Next book



A good introduction to starling murmurations, though readers will need to fill in the gaps.

Discover the magic of a murmuration of starlings.

Just two starlings open the book one morning. They are chilly and restless, taking off and joining other starlings. Flying for days, the flock continues to grow as Martin’s illustrations get more and more crowded: hundreds, thousands, millions. They have become a murmuration of starlings, seeking warmth and safety in their huge numbers. Each bird in the flock has allies—those birds flying closest to them—and by paying attention to only their allies, the birds can fly in complex patterns and avoid predators without flying into each other. As sunset nears, the starlings twist and dance in the sky, making ribbons and snakes. And then, all at once, they land to feed and roost. The backmatter offers more info about starlings, but it’s incomplete, lacking a map or any description of habitat. Martin tinges his watercolor, pencil, and digital collage illustrations with the oranges, pinks, yellows, and reds of the setting sun, but this makes the timeline confusing since the birds take off in the morning, fly for days, and roost at sunset. He does, however, provide a marvelous sense of scale, placing tiny humans under the flock and showing an enormous ribbon of birds above what in real life are huge windmills. (This book was reviewed digitally.)

A good introduction to starling murmurations, though readers will need to fill in the gaps. (Informational picture book. 3-8)

Pub Date: May 9, 2023

ISBN: 978-0-593-38163-2

Page Count: 40

Publisher: Random House Studio

Review Posted Online: Feb. 24, 2023

Kirkus Reviews Issue: March 15, 2023

Next book


From the Find Momo series , Vol. 7

A well-meaning but lackluster tribute.

Readers bid farewell to a beloved canine character.

Momo is—or was—an adorable and very photogenic border collie owned by author Knapp. The many readers who loved him in the previous half-dozen books are in for a shock with this one. “Momo had died” is the stark reality—and there are no photographs of him here. Instead, Momo has been replaced by a flat cartoonish pastiche with strange, staring round white eyes, inserted into some of Knapp’s photography (which remains appealing, insofar as it can be discerned under the mixed media). Previous books contained few or no words. Unfortunately, virtuosity behind a lens does not guarantee mastery of verse. The art here is accompanied by words that sometimes rhyme but never find a workable or predictable rhythm (“We’d fetch and we’d catch, / we’d run and we’d jump. Every day we found new / games to play”). It’s a pity, because the subject—a pet’s death—is an important one to address with children. Of course, Momo isn’t gone; he can still be found “everywhere” in memories. But alas, he can be found here only in the crude depictions of the darling dog so well known from the earlier books.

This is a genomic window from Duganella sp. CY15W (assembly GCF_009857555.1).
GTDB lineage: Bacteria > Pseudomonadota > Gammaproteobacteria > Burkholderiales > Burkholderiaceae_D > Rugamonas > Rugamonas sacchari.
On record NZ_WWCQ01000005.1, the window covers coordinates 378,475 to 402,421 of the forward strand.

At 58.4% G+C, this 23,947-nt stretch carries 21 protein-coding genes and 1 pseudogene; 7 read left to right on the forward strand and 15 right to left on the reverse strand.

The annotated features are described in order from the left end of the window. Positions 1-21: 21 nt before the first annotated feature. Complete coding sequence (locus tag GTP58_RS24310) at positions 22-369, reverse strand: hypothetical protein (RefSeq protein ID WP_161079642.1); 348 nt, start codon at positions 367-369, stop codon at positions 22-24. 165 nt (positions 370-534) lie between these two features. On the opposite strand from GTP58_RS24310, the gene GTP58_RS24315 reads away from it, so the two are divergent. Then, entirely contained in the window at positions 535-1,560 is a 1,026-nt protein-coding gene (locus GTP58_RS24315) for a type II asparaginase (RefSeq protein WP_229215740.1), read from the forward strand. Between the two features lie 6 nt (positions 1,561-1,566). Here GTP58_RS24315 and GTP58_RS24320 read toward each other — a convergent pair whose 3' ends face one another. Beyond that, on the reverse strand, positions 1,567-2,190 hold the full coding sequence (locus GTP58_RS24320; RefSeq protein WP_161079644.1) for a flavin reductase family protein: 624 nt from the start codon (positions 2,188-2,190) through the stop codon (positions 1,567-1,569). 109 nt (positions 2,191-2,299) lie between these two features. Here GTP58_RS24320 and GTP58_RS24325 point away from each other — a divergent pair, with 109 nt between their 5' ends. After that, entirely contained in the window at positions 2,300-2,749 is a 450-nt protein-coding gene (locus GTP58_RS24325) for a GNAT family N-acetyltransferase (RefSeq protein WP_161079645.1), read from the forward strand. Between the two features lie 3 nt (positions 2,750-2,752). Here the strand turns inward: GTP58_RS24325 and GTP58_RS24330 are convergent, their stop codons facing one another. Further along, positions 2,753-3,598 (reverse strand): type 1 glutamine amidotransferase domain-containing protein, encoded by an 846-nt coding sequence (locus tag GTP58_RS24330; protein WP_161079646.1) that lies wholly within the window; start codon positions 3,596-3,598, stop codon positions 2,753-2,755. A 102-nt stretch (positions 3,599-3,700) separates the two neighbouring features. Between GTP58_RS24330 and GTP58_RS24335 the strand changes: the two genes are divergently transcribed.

A well-meaning but lackluster tribute. (Picture book. 4-8)

Pub Date: Feb. 6, 2024

ISBN: 9781683693864

Page Count: 32

Publisher: Quirk Books

Review Posted Online: Nov. 4, 2023

Kirkus Reviews Issue: Dec. 1, 2023

Next book


From the What if You Had . . .? series

Another playful imagination-stretcher.

Markle invites children to picture themselves living in the homes of 11 wild animals.

As in previous entries in the series, McWilliam’s illustrations of a diverse cast of young people fancifully imitating wild creatures are paired with close-up photos of each animal in a like natural setting. The left side of one spread includes a photo of a black bear nestling in a cozy winter den, while the right side features an image of a human one cuddled up with a bear. On another spread, opposite a photo of honeybees tending to newly hatched offspring, a human “larva” lounges at ease in a honeycomb cell, game controller in hand, as insect attendants dish up goodies. A child with an eye patch reclines on an orb weaver spider’s web, while another wearing a head scarf constructs a castle in a subterranean chamber with help from mound-building termites. Markle adds simple remarks about each type of den, nest, or burrow and basic facts about its typical residents, then closes with a reassuring reminder to readers that they don’t have to live as animals do, because they will “always live where people live.” A select gallery of traditional homes, from igloo and yurt to mudhif, follows a final view of the young cast waving from a variety of differently styled windows.

Another playful imagination-stretcher. (Informational picture book. 6-8)

Pub Date: May 7, 2024

ISBN: 9781339049052

Page Count: 32

Publisher: Scholastic

Review Posted Online: Feb. 3, 2024

Kirkus Reviews Issue: March 1, 2024

Close Quickview